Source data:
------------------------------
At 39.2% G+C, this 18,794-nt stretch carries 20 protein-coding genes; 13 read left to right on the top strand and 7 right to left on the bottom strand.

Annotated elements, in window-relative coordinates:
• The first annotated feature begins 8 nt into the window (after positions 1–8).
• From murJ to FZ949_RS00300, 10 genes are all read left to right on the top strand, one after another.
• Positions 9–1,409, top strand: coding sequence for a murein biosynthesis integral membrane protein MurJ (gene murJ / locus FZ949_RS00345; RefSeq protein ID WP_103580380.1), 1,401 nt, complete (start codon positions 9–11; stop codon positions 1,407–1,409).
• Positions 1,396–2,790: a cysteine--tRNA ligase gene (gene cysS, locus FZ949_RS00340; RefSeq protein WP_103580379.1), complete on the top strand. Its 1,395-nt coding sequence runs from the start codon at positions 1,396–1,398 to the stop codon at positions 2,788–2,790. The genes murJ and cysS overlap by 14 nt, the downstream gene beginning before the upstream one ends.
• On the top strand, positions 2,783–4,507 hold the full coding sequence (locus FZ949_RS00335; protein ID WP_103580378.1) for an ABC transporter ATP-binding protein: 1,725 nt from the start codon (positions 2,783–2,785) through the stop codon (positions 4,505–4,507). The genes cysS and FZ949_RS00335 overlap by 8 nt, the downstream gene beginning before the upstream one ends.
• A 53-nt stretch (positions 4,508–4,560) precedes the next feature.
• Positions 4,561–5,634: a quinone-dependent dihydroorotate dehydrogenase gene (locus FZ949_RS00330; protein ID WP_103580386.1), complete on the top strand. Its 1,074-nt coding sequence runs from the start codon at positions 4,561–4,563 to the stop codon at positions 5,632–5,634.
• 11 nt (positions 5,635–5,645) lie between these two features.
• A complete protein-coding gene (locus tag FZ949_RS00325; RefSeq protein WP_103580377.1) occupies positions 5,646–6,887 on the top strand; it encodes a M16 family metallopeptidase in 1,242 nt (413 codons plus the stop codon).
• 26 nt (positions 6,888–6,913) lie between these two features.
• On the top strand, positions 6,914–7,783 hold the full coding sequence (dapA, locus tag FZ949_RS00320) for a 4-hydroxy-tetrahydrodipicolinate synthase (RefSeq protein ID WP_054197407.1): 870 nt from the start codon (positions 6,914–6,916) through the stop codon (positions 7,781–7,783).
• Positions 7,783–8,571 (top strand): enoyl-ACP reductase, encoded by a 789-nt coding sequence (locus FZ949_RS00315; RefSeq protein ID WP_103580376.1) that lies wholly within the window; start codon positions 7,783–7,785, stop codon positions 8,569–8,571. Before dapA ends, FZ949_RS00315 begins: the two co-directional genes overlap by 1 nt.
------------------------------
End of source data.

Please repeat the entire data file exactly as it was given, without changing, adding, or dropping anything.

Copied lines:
At 39.2% G+C, this 18,794-nt stretch carries 20 protein-coding genes; 13 read left to right on the top strand and 7 right to left on the bottom strand.

Annotated elements, in window-relative coordinates:
• The first annotated feature begins 8 nt into the window (after positions 1–8).
• From murJ to FZ949_RS00300, 10 genes are all read left to right on the top strand, one after another.
• Positions 9–1,409, top strand: coding sequence for a murein biosynthesis integral membrane protein MurJ (gene murJ / locus FZ949_RS00345; RefSeq protein ID WP_103580380.1), 1,401 nt, complete (start codon positions 9–11; stop codon positions 1,407–1,409).
• Positions 1,396–2,790: a cysteine--tRNA ligase gene (gene cysS, locus FZ949_RS00340; RefSeq protein WP_103580379.1), complete on the top strand. Its 1,395-nt coding sequence runs from the start codon at positions 1,396–1,398 to the stop codon at positions 2,788–2,790. The genes murJ and cysS overlap by 14 nt, the downstream gene beginning before the upstream one ends.
• On the top strand, positions 2,783–4,507 hold the full coding sequence (locus FZ949_RS00335; protein ID WP_103580378.1) for an ABC transporter ATP-binding protein: 1,725 nt from the start codon (positions 2,783–2,785) through the stop codon (positions 4,505–4,507). The genes cysS and FZ949_RS00335 overlap by 8 nt, the downstream gene beginning before the upstream one ends.
• A 53-nt stretch (positions 4,508–4,560) precedes the next feature.
• Positions 4,561–5,634: a quinone-dependent dihydroorotate dehydrogenase gene (locus FZ949_RS00330; protein ID WP_103580386.1), complete on the top strand. Its 1,074-nt coding sequence runs from the start codon at positions 4,561–4,563 to the stop codon at positions 5,632–5,634.
• 11 nt (positions 5,635–5,645) lie between these two features.
• A complete protein-coding gene (locus tag FZ949_RS00325; RefSeq protein WP_103580377.1) occupies positions 5,646–6,887 on the top strand; it encodes a M16 family metallopeptidase in 1,242 nt (413 codons plus the stop codon).
• 26 nt (positions 6,888–6,913) lie between these two features.
• On the top strand, positions 6,914–7,783 hold the full coding sequence (dapA, locus tag FZ949_RS00320) for a 4-hydroxy-tetrahydrodipicolinate synthase (RefSeq protein ID WP_054197407.1): 870 nt from the start codon (positions 6,914–6,916) through the stop codon (positions 7,781–7,783).
• Positions 7,783–8,571 (top strand): enoyl-ACP reductase, encoded by a 789-nt coding sequence (locus FZ949_RS00315; RefSeq protein ID WP_103580376.1) that lies wholly within the window; start codon positions 7,783–7,785, stop codon positions 8,569–8,571. Before dapA ends, FZ949_RS00315 begins: the two co-directional genes overlap by 1 nt.